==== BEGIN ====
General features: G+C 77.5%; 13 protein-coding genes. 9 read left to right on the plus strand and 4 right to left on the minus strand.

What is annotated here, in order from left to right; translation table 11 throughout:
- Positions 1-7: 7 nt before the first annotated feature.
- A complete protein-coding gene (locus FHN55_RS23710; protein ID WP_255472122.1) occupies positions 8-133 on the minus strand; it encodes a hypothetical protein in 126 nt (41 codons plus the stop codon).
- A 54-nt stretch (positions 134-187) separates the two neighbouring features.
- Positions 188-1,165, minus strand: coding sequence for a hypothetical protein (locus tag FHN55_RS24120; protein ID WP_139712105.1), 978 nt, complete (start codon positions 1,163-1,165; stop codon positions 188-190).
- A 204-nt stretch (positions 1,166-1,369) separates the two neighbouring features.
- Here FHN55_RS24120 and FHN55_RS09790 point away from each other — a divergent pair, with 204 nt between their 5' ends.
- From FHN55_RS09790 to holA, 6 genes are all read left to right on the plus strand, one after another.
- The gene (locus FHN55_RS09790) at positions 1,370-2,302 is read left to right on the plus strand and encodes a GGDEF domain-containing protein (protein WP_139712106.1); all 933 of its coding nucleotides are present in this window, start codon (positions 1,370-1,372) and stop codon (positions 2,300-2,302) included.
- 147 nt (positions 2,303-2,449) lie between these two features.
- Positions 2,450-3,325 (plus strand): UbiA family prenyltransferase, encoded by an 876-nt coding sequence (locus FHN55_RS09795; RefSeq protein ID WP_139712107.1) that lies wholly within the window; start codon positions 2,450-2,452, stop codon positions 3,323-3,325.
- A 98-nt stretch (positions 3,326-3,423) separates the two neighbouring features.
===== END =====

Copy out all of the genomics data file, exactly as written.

General features: G+C 77.5%; 13 protein-coding genes. 9 read left to right on the plus strand and 4 right to left on the minus strand.

What is annotated here, in order from left to right; translation table 11 throughout:
- Positions 1-7: 7 nt before the first annotated feature.
- A complete protein-coding gene (locus FHN55_RS23710; protein ID WP_255472122.1) occupies positions 8-133 on the minus strand; it encodes a hypothetical protein in 126 nt (41 codons plus the stop codon).
- A 54-nt stretch (positions 134-187) separates the two neighbouring features.
- Positions 188-1,165, minus strand: coding sequence for a hypothetical protein (locus tag FHN55_RS24120; protein ID WP_139712105.1), 978 nt, complete (start codon positions 1,163-1,165; stop codon positions 188-190).
- A 204-nt stretch (positions 1,166-1,369) separates the two neighbouring features.
- Here FHN55_RS24120 and FHN55_RS09790 point away from each other — a divergent pair, with 204 nt between their 5' ends.
- From FHN55_RS09790 to holA, 6 genes are all read left to right on the plus strand, one after another.
- The gene (locus FHN55_RS09790) at positions 1,370-2,302 is read left to right on the plus strand and encodes a GGDEF domain-containing protein (protein WP_139712106.1); all 933 of its coding nucleotides are present in this window, start codon (positions 1,370-1,372) and stop codon (positions 2,300-2,302) included.
- 147 nt (positions 2,303-2,449) lie between these two features.
- Positions 2,450-3,325 (plus strand): UbiA family prenyltransferase, encoded by an 876-nt coding sequence (locus FHN55_RS09795; RefSeq protein ID WP_139712107.1) that lies wholly within the window; start codon positions 2,450-2,452, stop codon positions 3,323-3,325.
- A 98-nt stretch (positions 3,326-3,423) separates the two neighbouring features.